These points aim to overcome several problems that have arisen in the Sino-Russian relationship, such as their lopsided trade, which is imbalanced both in terms of relative importance and a reversal of China’s trade deficit. Chinese enterprises now can manufacture most of the goods that China previously imported from Russia. China accounts for around 10 percent of the Russia’s total international trade. China’s share of Russian trade is larger than other single partner, but European Union member states collectively account for almost half of Russia’s total trade. Meanwhile, last year, Russia accounted for less than 2 percent of China’s global trade (Reuters, November 22, 2010).
Before 2007 Russia racked up steady surpluses—thanks to large deliveries of energy, arms and other industrial goods. Since then, the terms of trade have shifted markedly in China’s favor due to a decline in Chinese purchases of weapons systems and other high-technology items. At present, Russian exports to China consist overwhelmingly of raw materials, especially natural resources like oil and timber. Russian policymakers are eager to reduce their dependence on volatile raw material exports by reviving the Chinese purchase of high-value industrial goods and services, but past Sino-Russian declarations committing both governments to such a course have had little impact. Whereas half of China’s exports to Russia consist of industrial or high-tech products, only 5 percent of China’s imports from Russia comprise such manufactured products (Washington Times, October 25).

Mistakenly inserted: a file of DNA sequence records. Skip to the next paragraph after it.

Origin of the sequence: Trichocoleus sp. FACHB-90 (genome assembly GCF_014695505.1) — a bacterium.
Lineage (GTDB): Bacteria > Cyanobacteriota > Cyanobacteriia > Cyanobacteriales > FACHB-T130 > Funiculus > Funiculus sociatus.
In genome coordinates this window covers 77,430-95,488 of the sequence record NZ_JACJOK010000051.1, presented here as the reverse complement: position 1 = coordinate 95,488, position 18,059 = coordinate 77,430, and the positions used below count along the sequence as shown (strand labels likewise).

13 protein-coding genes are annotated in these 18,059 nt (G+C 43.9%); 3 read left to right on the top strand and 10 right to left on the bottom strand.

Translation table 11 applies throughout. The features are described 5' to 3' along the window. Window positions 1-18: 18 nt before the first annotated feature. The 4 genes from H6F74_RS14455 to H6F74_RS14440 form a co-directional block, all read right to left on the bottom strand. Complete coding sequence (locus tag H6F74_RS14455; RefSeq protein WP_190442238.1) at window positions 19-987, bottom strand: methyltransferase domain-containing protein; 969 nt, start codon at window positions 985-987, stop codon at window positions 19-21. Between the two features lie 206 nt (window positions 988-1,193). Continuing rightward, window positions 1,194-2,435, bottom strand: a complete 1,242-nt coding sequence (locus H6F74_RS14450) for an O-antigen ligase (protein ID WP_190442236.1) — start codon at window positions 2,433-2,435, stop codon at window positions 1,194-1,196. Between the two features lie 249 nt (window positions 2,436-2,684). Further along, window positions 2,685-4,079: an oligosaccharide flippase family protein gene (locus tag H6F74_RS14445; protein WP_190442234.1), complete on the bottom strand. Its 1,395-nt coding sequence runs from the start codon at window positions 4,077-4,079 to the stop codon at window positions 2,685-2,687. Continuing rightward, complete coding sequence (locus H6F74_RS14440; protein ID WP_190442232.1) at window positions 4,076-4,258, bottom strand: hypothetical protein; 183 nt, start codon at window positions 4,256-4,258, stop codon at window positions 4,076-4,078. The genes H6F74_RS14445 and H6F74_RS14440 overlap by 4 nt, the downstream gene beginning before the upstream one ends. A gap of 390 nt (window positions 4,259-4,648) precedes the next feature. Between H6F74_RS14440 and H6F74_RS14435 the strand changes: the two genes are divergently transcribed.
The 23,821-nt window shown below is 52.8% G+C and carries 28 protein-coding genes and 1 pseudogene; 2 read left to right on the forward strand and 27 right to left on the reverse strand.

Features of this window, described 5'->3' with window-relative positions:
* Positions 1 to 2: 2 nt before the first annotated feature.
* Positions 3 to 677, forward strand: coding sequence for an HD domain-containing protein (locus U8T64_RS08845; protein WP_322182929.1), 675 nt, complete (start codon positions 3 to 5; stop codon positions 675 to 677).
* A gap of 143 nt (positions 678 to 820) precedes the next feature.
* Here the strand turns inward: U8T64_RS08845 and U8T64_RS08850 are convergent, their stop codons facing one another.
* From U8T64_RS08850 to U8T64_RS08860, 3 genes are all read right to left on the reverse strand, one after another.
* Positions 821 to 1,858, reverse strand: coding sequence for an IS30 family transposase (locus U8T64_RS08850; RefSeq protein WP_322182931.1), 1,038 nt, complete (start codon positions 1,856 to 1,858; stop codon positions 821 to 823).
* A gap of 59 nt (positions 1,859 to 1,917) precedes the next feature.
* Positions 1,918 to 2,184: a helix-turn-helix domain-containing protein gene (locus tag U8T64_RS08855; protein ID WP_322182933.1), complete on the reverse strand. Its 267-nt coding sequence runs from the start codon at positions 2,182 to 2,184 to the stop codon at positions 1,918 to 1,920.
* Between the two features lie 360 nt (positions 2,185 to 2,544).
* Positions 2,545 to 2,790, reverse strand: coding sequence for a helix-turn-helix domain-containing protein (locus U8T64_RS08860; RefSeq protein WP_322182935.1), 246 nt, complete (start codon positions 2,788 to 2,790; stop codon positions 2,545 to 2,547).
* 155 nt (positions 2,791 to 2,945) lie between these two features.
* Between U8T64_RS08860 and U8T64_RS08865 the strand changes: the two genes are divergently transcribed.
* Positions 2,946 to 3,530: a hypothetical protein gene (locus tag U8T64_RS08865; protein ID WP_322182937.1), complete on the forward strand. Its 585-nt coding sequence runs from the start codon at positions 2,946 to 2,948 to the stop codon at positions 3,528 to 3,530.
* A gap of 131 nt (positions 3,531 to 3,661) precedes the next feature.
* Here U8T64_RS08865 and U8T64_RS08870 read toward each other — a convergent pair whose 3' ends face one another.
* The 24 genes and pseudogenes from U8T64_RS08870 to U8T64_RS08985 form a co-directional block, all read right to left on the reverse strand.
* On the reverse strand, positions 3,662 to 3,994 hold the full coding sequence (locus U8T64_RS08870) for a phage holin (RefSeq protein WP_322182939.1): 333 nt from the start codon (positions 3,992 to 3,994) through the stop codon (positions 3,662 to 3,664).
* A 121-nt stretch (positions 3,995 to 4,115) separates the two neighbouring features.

Official Russian commentaries on Putin’s trip to China were, unsurprisingly, generally favorable. They stressed the foreign policy coordination between the two governments, specifically their joint positions in the UN on Syria (United Russia Party Website [er.ru], October 10). The week before Putin’s trip, both countries vetoed a Western-backed resolution that would have imposed economic sanctions against Syria. In their communique, Wen and Putin endorsed enhancing the UN’s authority within a multipolar world (South China Morning Post, October 13). The Chinese also interpreted Putin’s remarks about how the “parasitic dollar” was creating problems for the entire world as defending China against U.S. charges of currency manipulation (NDTV.com, October 13).